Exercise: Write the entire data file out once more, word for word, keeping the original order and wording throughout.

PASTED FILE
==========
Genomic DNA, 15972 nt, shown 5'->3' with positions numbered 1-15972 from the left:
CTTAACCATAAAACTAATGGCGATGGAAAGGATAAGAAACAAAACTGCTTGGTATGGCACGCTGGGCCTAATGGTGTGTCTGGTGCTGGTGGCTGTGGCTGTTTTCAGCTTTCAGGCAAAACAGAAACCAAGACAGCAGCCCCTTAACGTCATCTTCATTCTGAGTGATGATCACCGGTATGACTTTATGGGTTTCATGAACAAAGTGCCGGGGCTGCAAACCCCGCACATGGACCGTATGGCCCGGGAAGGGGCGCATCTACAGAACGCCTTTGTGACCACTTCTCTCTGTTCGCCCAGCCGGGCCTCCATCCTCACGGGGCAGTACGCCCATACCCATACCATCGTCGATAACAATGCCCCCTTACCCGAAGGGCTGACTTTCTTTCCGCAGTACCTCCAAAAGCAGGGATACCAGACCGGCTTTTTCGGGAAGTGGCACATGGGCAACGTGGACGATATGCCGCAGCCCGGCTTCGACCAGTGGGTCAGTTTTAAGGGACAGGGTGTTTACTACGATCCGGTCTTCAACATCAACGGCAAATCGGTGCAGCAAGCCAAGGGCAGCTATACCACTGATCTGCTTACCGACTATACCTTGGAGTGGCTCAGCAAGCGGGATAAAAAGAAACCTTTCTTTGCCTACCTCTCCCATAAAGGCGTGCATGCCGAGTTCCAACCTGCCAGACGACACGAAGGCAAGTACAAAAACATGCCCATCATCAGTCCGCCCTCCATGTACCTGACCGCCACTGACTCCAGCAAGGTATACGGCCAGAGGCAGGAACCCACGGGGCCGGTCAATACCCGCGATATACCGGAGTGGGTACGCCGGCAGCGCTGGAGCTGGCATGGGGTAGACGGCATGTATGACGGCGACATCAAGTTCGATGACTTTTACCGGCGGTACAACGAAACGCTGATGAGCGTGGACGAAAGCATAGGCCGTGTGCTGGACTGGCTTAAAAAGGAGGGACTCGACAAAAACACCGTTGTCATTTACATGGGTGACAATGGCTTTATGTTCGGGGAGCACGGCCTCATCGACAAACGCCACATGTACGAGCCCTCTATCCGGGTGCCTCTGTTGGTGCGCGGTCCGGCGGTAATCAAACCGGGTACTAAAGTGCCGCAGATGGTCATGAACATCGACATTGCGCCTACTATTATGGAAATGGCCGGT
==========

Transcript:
Genomic DNA, 15972 nt, shown 5'->3' with positions numbered 1-15972 from the left:
CTTAACCATAAAACTAATGGCGATGGAAAGGATAAGAAACAAAACTGCTTGGTATGGCACGCTGGGCCTAATGGTGTGTCTGGTGCTGGTGGCTGTGGCTGTTTTCAGCTTTCAGGCAAAACAGAAACCAAGACAGCAGCCCCTTAACGTCATCTTCATTCTGAGTGATGATCACCGGTATGACTTTATGGGTTTCATGAACAAAGTGCCGGGGCTGCAAACCCCGCACATGGACCGTATGGCCCGGGAAGGGGCGCATCTACAGAACGCCTTTGTGACCACTTCTCTCTGTTCGCCCAGCCGGGCCTCCATCCTCACGGGGCAGTACGCCCATACCCATACCATCGTCGATAACAATGCCCCCTTACCCGAAGGGCTGACTTTCTTTCCGCAGTACCTCCAAAAGCAGGGATACCAGACCGGCTTTTTCGGGAAGTGGCACATGGGCAACGTGGACGATATGCCGCAGCCCGGCTTCGACCAGTGGGTCAGTTTTAAGGGACAGGGTGTTTACTACGATCCGGTCTTCAACATCAACGGCAAATCGGTGCAGCAAGCCAAGGGCAGCTATACCACTGATCTGCTTACCGACTATACCTTGGAGTGGCTCAGCAAGCGGGATAAAAAGAAACCTTTCTTTGCCTACCTCTCCCATAAAGGCGTGCATGCCGAGTTCCAACCTGCCAGACGACACGAAGGCAAGTACAAAAACATGCCCATCATCAGTCCGCCCTCCATGTACCTGACCGCCACTGACTCCAGCAAGGTATACGGCCAGAGGCAGGAACCCACGGGGCCGGTCAATACCCGCGATATACCGGAGTGGGTACGCCGGCAGCGCTGGAGCTGGCATGGGGTAGACGGCATGTATGACGGCGACATCAAGTTCGATGACTTTTACCGGCGGTACAACGAAACGCTGATGAGCGTGGACGAAAGCATAGGCCGTGTGCTGGACTGGCTTAAAAAGGAGGGACTCGACAAAAACACCGTTGTCATTTACATGGGTGACAATGGCTTTATGTTCGGGGAGCACGGCCTCATCGACAAACGCCACATGTACGAGCCCTCTATCCGGGTGCCTCTGTTGGTGCGCGGTCCGGCGGTAATCAAACCGGGTACTAAAGTGCCGCAGATGGTCATGAACATCGACATTGCGCCTACTATTATGGAAATGGCCGGT